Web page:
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Sunday, June 26, 2016

Economic losses surpass $1 billion from Alberta wildfire

   Canada column for Sunday, June 26/16

   By Jim Fox

   The economic toll from the massive wildfire that devastated Fort McMurray, Alberta could cost the oil sands industry more than $1.4 billion.
   While the losses continue to add up, local councilors have unpopularly voted themselves big pay increases to cover their increased workload due to last month’s fire.
   The Athabasca oil sands’ community’s 80,000 residents were forced to leave and 2,400 houses and businesses were destroyed.
   The oil industry estimated a loss of 30 million barrels and it is taking longer than expected to restart operations because of damage and clogged pipelines.
   Suncor Energy could end up losing $1 billion over lost production, an Edmonton refinery outage that led to gasoline shortages in Western Canada and restarting costs, analysts said.
   Paul Cheng of Barclays said about half of the 1 million barrels a day of interrupted production has been restored.
   Councilors from the Regional Municipality of Wood Buffalo, which includes Fort McMurray, voted 7-4 to pay Mayor Melissa Blake and three of its members $150,000 a year to work full time on a recovery committee.
   The seven other part-time councilors’ pay will increase to $75,000 a year from $36,000.


   Senator Mike Duffy is being asked by the Senate to repay $16,955 in disputed expense claims after he was acquitted on 31 charges of fraud, breach of trust and bribery.
   Duffy, who was reinstated as a senator after being ousted for two years, is disputing the claim that could go to arbitration.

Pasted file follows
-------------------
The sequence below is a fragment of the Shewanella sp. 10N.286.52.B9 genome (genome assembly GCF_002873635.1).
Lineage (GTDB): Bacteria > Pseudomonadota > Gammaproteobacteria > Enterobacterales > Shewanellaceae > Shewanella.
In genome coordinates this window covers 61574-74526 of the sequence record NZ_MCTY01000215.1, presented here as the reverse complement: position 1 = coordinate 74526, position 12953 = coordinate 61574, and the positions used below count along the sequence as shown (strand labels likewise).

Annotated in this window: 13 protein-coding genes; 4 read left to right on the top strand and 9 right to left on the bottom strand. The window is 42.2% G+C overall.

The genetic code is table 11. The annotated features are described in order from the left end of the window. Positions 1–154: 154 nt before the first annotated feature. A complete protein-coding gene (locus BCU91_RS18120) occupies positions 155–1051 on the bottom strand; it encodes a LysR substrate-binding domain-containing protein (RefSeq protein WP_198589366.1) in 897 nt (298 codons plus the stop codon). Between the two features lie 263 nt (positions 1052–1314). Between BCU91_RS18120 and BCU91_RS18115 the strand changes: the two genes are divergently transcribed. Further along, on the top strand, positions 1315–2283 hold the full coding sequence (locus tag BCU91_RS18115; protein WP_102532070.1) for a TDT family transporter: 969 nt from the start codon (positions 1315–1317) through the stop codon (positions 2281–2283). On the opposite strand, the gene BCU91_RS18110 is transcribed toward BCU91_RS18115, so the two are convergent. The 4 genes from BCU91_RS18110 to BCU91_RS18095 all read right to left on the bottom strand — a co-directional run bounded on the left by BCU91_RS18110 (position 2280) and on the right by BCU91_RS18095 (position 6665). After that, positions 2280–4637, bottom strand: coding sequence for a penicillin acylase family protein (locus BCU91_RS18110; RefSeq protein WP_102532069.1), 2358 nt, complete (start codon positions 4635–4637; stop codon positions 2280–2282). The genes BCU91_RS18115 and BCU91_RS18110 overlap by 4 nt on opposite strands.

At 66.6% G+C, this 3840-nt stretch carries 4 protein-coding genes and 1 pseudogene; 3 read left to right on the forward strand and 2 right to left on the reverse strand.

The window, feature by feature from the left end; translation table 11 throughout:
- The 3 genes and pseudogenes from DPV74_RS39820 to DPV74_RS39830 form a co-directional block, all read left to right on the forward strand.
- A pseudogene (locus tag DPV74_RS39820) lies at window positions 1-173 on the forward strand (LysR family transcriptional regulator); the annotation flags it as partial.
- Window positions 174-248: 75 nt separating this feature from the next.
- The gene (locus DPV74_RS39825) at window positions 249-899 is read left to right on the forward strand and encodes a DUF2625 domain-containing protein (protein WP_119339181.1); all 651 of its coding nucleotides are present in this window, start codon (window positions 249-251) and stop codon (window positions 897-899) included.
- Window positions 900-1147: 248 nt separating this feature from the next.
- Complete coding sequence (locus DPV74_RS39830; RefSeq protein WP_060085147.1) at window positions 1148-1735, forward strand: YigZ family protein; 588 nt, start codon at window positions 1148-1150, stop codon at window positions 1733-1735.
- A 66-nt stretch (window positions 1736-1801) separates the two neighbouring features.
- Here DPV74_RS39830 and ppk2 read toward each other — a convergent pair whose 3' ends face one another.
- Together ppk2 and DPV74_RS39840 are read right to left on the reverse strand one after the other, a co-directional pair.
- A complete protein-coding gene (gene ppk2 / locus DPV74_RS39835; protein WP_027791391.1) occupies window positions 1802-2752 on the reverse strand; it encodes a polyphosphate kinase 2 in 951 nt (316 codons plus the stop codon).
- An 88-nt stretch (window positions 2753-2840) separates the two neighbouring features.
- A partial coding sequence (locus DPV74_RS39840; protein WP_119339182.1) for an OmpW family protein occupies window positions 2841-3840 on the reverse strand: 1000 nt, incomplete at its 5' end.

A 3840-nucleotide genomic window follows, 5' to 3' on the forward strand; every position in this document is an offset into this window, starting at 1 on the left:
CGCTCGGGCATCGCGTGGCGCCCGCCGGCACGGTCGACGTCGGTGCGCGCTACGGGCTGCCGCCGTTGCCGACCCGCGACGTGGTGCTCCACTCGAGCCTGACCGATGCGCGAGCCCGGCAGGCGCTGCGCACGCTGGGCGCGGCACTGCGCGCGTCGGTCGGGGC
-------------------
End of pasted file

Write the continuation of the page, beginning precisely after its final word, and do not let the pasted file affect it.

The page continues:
The expenses range from $8 for personal photos to $10,000 for a personal trainer and Duffy has been asked to “establish the eligibility” of them.
   Duffy was “fully exonerated” of the expenses in question in his trial, lawyer Donald Bayne said.


   News in brief:
   - Dellen Millard, 30, and Mark Smich, 28, were sentenced to life imprisonment for killing a young father while stealing his pickup truck. The sentence provides no parole for at least 25 years for the death of Tim Bosma, 32, of Ancaster, Ontario who had taking them on a test drive. The men are also charged with killing Laura Babcock, 23, Millard’s girlfriend, while Millard is also accused of killing his father, Wayne Millard.
   - NewLeaf Travel of Winnipeg plans to operate 60 flights a week across Canada beginning July 25. The discounter faced a license review because it doesn’t have airplanes but resells seats from Kelowna-based Flair Airlines. It’s “no frills” flights start at $79 one-way, including taxes and fees. It is considering adding destinations such as Florida, California, Texas and Colorado this winter.


   Facts and figures:
   The Canadian dollar is lower at 77.13 cents U.S. while the U.S. dollar returns $1.296 in Canadian funds, before exchange fees.
   The Bank of Canada’s key interest rate remains at 0.5 percent while the prime-lending rate is 2.7 percent.
   Markets are mixed, with the Toronto Stock Exchange index up at 13,946 points and the TSX Venture index down at 712 points.
   The average price for gas has dropped to $1.07 a liter or $4.06 (Canadian) for a U.S. gallon.
   Lotto 6/49: (June 22) 5, 15, 17, 18, 37 and 42; bonus 44. (June 18) 7, 8, 22, 32, 40 and 45; bonus 25. Lotto Max: (June 17) 1, 16, 20, 29, 33, 44 and 46; bonus 15.


   Regional briefs:
   - A working group will study concerns over heated housing markets in Vancouver and Toronto where single-family detached houses sell at up to $1.5 million. Prime Minister Justin Trudeau said overseas money is playing a role and a measure being considered is to tax houses owned by foreigner investors.
   - Bombardier Inc. of Montreal has reached an agreement with the Quebec government for a $1-billion US investment in the CSeries passenger jet program. The deal gives the government 49.5 percent of a new limited partnership. Bombardier is also seeking $1 billion from the Canadian government.
   - The Roman Catholic Archdiocese of Montreal will forbid priests from being alone with children and other “vulnerable people” in a pilot project starting in September. Canon Francois Sarrazin said the policy will also apply to all diocese employees and volunteers. The church in Quebec has been rocked by child-abuse scandals.


Jim Fox can be reached at canadareport@hotmail.com

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